The Kite Runner is filled with symbols and motifs that tell the story of the relationships between characters and help readers understand the theme of the book.
A symbol is something that stands for or represents something else. The kite runner is a symbol that stands for Amir’s journey of self-discovery and redemption. In chapter one, Amir recalls that he stole Hassan’s kite when he was just a young boy. Now, many years later, he feels like he has stolen Hassan’s life. In this way, the kite represents Amir’s remorse for his actions as a child. The kite also stands for Hassan as a character—it is something he loves and tries to protect, and it is also something that represents his character in that it symbolizes hope and innocence.
The father-son bond is another important symbol in The Kite Runner. Baba is both a father figure to Amir and an actual father to Hassan. Baba gives both boys an equal amount of love but treats them differently because they have different needs. For example, despite their poor financial situation, Baba spends money on Hassan’s education so that he can make something of himself—even if it means giving up his own dreams of attending college.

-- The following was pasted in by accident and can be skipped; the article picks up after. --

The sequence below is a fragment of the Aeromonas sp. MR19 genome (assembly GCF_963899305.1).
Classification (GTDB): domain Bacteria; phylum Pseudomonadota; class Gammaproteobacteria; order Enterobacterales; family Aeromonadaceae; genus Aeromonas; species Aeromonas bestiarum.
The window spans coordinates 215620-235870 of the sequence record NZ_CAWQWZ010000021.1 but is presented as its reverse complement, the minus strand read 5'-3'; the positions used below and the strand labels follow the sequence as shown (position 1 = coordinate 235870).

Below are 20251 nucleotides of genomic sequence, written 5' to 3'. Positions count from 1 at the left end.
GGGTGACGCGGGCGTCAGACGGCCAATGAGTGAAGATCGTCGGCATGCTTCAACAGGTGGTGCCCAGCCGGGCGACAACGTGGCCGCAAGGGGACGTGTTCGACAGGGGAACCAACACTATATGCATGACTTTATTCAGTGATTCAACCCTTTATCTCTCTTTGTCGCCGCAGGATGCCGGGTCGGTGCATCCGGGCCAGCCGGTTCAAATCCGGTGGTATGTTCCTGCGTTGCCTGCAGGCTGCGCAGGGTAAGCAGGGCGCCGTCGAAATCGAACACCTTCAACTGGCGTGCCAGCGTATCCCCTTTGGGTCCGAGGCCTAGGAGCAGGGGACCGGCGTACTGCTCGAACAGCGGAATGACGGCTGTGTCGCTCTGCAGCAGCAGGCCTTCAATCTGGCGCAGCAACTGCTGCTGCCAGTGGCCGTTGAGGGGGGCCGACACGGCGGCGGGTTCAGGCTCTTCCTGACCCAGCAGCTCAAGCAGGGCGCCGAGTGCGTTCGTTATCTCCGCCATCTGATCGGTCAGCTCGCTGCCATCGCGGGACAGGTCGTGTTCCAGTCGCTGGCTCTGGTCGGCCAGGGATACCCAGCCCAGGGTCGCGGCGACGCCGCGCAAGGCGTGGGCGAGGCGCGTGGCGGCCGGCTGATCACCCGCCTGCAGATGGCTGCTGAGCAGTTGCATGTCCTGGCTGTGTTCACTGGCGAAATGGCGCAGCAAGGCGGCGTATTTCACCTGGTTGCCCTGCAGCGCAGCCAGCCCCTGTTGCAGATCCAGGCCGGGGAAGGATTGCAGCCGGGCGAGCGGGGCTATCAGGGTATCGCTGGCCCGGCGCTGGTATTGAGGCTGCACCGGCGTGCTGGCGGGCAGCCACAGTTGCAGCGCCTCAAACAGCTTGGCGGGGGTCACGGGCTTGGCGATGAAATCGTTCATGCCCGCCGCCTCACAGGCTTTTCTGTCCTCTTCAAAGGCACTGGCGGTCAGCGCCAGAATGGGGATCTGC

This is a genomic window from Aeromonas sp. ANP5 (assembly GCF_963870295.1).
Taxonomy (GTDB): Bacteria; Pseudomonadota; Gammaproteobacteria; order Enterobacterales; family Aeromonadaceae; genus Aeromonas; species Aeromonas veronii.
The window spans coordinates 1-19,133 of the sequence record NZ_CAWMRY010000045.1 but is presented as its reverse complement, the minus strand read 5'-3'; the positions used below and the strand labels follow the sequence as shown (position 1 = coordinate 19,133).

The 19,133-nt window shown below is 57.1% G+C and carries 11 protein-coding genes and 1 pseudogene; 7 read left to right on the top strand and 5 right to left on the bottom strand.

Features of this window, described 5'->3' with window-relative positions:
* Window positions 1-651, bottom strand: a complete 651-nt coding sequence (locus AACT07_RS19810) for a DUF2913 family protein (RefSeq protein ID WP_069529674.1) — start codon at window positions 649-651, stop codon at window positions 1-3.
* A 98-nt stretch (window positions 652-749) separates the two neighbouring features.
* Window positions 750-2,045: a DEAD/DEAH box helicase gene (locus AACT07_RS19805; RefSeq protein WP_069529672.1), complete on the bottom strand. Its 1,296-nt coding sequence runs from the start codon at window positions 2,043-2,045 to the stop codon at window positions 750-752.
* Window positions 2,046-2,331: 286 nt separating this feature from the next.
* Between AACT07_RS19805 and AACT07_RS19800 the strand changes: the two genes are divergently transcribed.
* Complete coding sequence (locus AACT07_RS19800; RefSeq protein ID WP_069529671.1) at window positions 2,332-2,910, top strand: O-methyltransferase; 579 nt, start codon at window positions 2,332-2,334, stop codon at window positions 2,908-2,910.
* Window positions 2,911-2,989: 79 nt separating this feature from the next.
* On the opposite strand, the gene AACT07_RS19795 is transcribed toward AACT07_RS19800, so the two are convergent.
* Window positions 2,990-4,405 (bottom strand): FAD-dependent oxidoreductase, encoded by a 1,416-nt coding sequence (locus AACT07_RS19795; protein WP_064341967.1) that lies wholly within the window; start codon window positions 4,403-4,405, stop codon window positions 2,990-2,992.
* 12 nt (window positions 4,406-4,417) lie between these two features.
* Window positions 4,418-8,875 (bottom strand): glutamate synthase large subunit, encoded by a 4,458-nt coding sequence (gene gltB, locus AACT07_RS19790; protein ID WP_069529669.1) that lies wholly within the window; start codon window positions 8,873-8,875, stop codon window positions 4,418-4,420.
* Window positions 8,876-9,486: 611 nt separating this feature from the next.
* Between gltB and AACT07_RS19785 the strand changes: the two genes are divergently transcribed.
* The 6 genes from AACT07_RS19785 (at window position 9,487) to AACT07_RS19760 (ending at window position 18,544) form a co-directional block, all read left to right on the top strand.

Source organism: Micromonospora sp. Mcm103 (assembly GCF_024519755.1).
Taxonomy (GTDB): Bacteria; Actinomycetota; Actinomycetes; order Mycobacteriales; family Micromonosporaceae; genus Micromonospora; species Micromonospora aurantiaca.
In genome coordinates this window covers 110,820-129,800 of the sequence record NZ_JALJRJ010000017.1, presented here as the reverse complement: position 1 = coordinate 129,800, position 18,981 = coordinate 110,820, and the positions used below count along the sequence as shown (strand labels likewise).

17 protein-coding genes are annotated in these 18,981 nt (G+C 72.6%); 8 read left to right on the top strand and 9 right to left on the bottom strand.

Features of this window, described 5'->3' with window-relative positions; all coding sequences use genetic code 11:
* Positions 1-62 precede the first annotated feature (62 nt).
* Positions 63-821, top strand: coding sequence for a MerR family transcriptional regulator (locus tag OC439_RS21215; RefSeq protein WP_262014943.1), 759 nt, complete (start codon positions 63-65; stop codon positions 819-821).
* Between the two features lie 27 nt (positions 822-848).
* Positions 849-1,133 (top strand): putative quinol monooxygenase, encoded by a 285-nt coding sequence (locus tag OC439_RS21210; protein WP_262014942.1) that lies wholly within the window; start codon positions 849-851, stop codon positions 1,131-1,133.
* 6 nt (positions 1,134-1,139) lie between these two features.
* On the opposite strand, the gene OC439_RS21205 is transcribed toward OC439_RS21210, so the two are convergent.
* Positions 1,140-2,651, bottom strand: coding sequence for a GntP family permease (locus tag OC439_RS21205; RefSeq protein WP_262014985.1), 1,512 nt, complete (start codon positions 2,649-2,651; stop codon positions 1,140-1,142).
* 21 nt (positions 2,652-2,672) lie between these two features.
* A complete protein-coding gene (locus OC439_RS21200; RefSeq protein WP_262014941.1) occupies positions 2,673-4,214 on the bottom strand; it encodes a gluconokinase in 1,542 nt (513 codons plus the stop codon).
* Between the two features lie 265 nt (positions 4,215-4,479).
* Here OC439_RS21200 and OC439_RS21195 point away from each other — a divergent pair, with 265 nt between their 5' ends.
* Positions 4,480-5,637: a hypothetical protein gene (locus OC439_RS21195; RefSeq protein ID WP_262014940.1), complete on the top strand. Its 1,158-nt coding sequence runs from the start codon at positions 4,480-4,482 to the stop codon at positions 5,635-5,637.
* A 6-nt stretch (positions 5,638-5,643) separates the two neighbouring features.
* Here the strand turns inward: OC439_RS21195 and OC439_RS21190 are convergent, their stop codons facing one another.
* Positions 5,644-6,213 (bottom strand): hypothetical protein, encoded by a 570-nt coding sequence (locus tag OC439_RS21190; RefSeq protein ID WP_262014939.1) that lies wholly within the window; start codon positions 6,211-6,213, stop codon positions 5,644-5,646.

The book chronicles Amir’s journey through Afghanistan as the Taliban takes over and his own personal demons come out. And the main theme of the novel is redemption – how someone can be redeemed from past mistakes.